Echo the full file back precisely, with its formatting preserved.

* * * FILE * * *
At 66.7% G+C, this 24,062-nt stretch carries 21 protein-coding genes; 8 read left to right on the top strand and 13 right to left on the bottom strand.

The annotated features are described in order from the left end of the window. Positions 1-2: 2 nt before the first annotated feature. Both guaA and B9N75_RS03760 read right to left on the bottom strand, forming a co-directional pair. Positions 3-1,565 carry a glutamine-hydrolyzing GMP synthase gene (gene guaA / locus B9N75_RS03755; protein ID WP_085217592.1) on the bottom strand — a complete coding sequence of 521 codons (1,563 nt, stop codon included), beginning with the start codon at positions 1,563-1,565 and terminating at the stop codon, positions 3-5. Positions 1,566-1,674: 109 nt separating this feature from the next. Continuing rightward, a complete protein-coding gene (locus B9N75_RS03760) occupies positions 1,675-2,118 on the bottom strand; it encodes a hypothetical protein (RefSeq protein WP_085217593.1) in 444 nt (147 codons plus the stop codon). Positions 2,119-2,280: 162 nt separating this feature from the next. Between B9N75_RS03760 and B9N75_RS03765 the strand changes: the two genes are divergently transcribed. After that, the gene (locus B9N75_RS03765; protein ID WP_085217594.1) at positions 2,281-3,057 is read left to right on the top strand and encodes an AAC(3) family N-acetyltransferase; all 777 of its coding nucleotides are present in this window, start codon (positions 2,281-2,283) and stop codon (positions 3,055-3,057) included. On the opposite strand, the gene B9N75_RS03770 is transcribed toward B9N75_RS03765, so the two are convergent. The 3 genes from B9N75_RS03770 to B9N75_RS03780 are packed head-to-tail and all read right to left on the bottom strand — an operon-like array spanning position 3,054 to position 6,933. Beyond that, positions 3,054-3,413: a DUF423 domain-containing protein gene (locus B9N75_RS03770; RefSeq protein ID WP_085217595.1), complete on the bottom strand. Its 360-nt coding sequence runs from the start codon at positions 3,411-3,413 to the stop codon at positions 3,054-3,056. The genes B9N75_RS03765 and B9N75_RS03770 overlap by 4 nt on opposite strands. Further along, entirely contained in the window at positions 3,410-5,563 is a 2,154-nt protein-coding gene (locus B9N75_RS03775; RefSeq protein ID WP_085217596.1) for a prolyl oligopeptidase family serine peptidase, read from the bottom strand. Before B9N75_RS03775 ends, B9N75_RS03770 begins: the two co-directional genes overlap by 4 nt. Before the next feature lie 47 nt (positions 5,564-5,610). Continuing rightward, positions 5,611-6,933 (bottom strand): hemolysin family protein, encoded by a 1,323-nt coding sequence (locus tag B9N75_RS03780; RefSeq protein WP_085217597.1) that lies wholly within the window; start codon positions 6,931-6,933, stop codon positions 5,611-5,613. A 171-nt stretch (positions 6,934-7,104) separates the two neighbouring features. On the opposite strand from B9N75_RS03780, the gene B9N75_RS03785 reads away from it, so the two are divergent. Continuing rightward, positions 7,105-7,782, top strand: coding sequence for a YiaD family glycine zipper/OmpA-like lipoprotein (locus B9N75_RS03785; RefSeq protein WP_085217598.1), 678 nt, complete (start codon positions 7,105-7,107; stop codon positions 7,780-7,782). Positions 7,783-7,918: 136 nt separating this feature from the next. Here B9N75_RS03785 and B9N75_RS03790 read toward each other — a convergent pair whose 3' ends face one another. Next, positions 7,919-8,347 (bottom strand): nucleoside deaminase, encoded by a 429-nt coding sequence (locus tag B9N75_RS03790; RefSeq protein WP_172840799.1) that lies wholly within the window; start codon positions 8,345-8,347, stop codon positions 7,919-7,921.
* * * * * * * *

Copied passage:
At 66.7% G+C, this 24,062-nt stretch carries 21 protein-coding genes; 8 read left to right on the top strand and 13 right to left on the bottom strand.

The annotated features are described in order from the left end of the window. Positions 1-2: 2 nt before the first annotated feature. Both guaA and B9N75_RS03760 read right to left on the bottom strand, forming a co-directional pair. Positions 3-1,565 carry a glutamine-hydrolyzing GMP synthase gene (gene guaA / locus B9N75_RS03755; protein ID WP_085217592.1) on the bottom strand — a complete coding sequence of 521 codons (1,563 nt, stop codon included), beginning with the start codon at positions 1,563-1,565 and terminating at the stop codon, positions 3-5. Positions 1,566-1,674: 109 nt separating this feature from the next. Continuing rightward, a complete protein-coding gene (locus B9N75_RS03760) occupies positions 1,675-2,118 on the bottom strand; it encodes a hypothetical protein (RefSeq protein WP_085217593.1) in 444 nt (147 codons plus the stop codon). Positions 2,119-2,280: 162 nt separating this feature from the next. Between B9N75_RS03760 and B9N75_RS03765 the strand changes: the two genes are divergently transcribed. After that, the gene (locus B9N75_RS03765; protein ID WP_085217594.1) at positions 2,281-3,057 is read left to right on the top strand and encodes an AAC(3) family N-acetyltransferase; all 777 of its coding nucleotides are present in this window, start codon (positions 2,281-2,283) and stop codon (positions 3,055-3,057) included. On the opposite strand, the gene B9N75_RS03770 is transcribed toward B9N75_RS03765, so the two are convergent. The 3 genes from B9N75_RS03770 to B9N75_RS03780 are packed head-to-tail and all read right to left on the bottom strand — an operon-like array spanning position 3,054 to position 6,933. Beyond that, positions 3,054-3,413: a DUF423 domain-containing protein gene (locus B9N75_RS03770; RefSeq protein ID WP_085217595.1), complete on the bottom strand. Its 360-nt coding sequence runs from the start codon at positions 3,411-3,413 to the stop codon at positions 3,054-3,056. The genes B9N75_RS03765 and B9N75_RS03770 overlap by 4 nt on opposite strands. Further along, entirely contained in the window at positions 3,410-5,563 is a 2,154-nt protein-coding gene (locus B9N75_RS03775; RefSeq protein ID WP_085217596.1) for a prolyl oligopeptidase family serine peptidase, read from the bottom strand. Before B9N75_RS03775 ends, B9N75_RS03770 begins: the two co-directional genes overlap by 4 nt. Before the next feature lie 47 nt (positions 5,564-5,610). Continuing rightward, positions 5,611-6,933 (bottom strand): hemolysin family protein, encoded by a 1,323-nt coding sequence (locus tag B9N75_RS03780; RefSeq protein WP_085217597.1) that lies wholly within the window; start codon positions 6,931-6,933, stop codon positions 5,611-5,613. A 171-nt stretch (positions 6,934-7,104) separates the two neighbouring features. On the opposite strand from B9N75_RS03780, the gene B9N75_RS03785 reads away from it, so the two are divergent. Continuing rightward, positions 7,105-7,782, top strand: coding sequence for a YiaD family glycine zipper/OmpA-like lipoprotein (locus B9N75_RS03785; RefSeq protein WP_085217598.1), 678 nt, complete (start codon positions 7,105-7,107; stop codon positions 7,780-7,782). Positions 7,783-7,918: 136 nt separating this feature from the next. Here B9N75_RS03785 and B9N75_RS03790 read toward each other — a convergent pair whose 3' ends face one another. Next, positions 7,919-8,347 (bottom strand): nucleoside deaminase, encoded by a 429-nt coding sequence (locus tag B9N75_RS03790; RefSeq protein WP_172840799.1) that lies wholly within the window; start codon positions 8,345-8,347, stop codon positions 7,919-7,921.